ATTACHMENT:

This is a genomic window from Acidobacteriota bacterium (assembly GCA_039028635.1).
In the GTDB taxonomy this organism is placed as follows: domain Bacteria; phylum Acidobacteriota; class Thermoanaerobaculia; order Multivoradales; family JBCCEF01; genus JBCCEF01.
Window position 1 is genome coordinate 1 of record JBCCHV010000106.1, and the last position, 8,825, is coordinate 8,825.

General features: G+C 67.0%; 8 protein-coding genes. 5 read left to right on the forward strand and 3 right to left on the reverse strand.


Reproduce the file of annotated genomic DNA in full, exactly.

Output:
This is a genomic window from Acidobacteriota bacterium (assembly GCA_039028635.1).
In the GTDB taxonomy this organism is placed as follows: domain Bacteria; phylum Acidobacteriota; class Thermoanaerobaculia; order Multivoradales; family JBCCEF01; genus JBCCEF01.
Window position 1 is genome coordinate 1 of record JBCCHV010000106.1, and the last position, 8,825, is coordinate 8,825.

General features: G+C 67.0%; 8 protein-coding genes. 5 read left to right on the forward strand and 3 right to left on the reverse strand.